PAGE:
Two Newham residents discuss the impact of homelessness on mental health
- Credit: Kat Hopps
In a second look at mental wellbeing in the borough, the Recorder hears from two individuals whose struggles with mental illnesses were exasperated by their homelessness.
In January, it was revealed that the number of people rough sleeping in Newham had increased by 46 per cent in just 12 months.
Single homeless people are much more likely to have mental health problems in comparison to the general population, with 32pc of individuals reported to have a mental health problem.
Newham-born and raised Brian Hammond, 48, is one such person.
Brian fell into financial difficulties and was evicted from his council home as a result of rent arrears in 2012, several years after being “traumatised” by his partner’s sudden death from a brain haemorrhage.
“I lost everything, literally everything,” he said.
The former Britannia Tavern pub manager, who has lived on and off the streets for five years, says he has depression and anxiety which is worsened by his homelessness.
- 1 Stratford roof-terrace restaurant destroyed by late-night fire
- 2 Homes under the Planner: Applications lodged and approved in Newham
- 3 Girl, 17, held on suspicion of terrorism offences after east London arrest
- 4 The Queen’s Platinum Jubilee flypast: Where, and when, the planes will fly over north and east London
- 5 Moyes gives warning after West Ham miss out on Europa League
- 6 Man dies after falling unwell in Stratford
- 7 Queen’s Platinum Jubilee: Street parties and road closures in Newham
- 8 Man charged with fatal stabbing of woman in Custom House
- 9 Man held in murder probe after woman fatally stabbed in Custom House
- 10 'Unexplained': Man dies after being found unresponsive in Plashet Park
“There is no life down here,” he explained of his situation. “I get run down and I shout. I do that because I am upset because of the way life is.
“I deserve better than this, I want a roof over my head.”
More recently, homeless volunteer Lorraine Tabone of Lola’s Homeless has supported Brian.
Life before meeting Lorraine was “tough” Brian says as he used to have to sleep in a tent.
“I couldn’t cook and there were rats,” he said. “It was absolutely freezing and I had a chest infection.”
Brian now lives in a small caravan, which was generously donated to him by a good samaritan, and has access to showers, shaves and clean clothes thanks to the support of Lorraine and charities.
Keeping “clean and tidy” is an important part of his identity.
“It is the way I have been brought up,” he said. “If you were to see me walk down the road, you wouldn’t think I am homeless. I take pride in my appearance.”
He adds that what makes life particularly difficult are the ever-present dangers of homelessness.
“I also have all this stress because of who is going to attack me,” Brian said.
“I would like to sleep all the way through the night. You have to sleep with one eye open.”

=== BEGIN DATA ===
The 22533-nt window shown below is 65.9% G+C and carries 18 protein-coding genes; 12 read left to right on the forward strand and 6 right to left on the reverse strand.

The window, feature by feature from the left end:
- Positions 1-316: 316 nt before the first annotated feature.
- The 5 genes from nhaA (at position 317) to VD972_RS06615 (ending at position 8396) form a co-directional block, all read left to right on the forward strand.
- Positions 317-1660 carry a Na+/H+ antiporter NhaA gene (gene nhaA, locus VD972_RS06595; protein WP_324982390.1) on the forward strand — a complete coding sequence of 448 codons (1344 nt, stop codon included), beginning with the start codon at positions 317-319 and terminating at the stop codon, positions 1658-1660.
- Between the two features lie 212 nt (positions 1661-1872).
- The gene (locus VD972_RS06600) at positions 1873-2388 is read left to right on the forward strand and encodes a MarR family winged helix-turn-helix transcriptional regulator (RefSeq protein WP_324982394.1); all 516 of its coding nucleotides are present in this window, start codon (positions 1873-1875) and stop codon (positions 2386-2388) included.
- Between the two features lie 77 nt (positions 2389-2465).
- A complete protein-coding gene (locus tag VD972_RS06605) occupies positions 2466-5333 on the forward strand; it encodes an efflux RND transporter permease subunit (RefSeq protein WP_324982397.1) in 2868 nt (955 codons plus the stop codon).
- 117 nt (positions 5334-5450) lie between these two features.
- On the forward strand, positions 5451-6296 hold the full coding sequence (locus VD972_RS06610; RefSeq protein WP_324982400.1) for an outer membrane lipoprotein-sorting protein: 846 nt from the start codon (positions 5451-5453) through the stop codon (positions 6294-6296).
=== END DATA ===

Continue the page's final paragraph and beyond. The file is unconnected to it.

Brian says his mental health problems date back a number of years. He was in a severe car accident in 1974 that left him nearly unable to walk and he has been through periods of great stress.
He credits Lorraine for her support and hopes to get a council home again in the future.
He also wants to “find love” and work again, ideally in the pub trade once more.
“I loved it – I loved the atmosphere and the people in the pub,” he said.
A council spokeswoman said Brian first approached the council for support in 2012 and was referred to homelessness services and given suitable housing by charity Thames Reach.
In response to his current situation, she added that Brian had “failed to provide the necessary medical information required to progress his application” however “an up-to-date plan” would be provided once he had supplied the documents requested.
For so many people who have experienced homelessness and are still sleeping rough, ambitions for the future may seem near impossible.
Debbie Brown, however, proves how life can improve with the right support and outlook.
Formerly homeless for four years “in friends’ flats, sleeping in cars and riding the buses”, Debbie now lives in a “move-on” flat at homelessness charity Caritas Anchor House (CAH) in Canning Town.
Her arrival at CAH in November 2015 marked a new start in improving the mental health of the mum and grandmother who has borderline personality disorder.
“I know how to deal with it,” she said. “I am so mentally aware now that I can see the triggers coming so I know how to deal with them.”
This was important in dealing with recent tough personal circumstances which would have previously made Debbie susceptible to drinking.
“I haven’t dropped a touch of alcohol,” she said, advocating mindfulness and art as effective ways to now handle her stress.
Next up, Debbie will be working with the borough’s youth offenders team after completing training – “I am feeling well,” she said.
To find out support available for homeless people in Newham, visit newham.govuk, caritasanchorhouse.org.uk or the Lola’s Homeless Facebook group.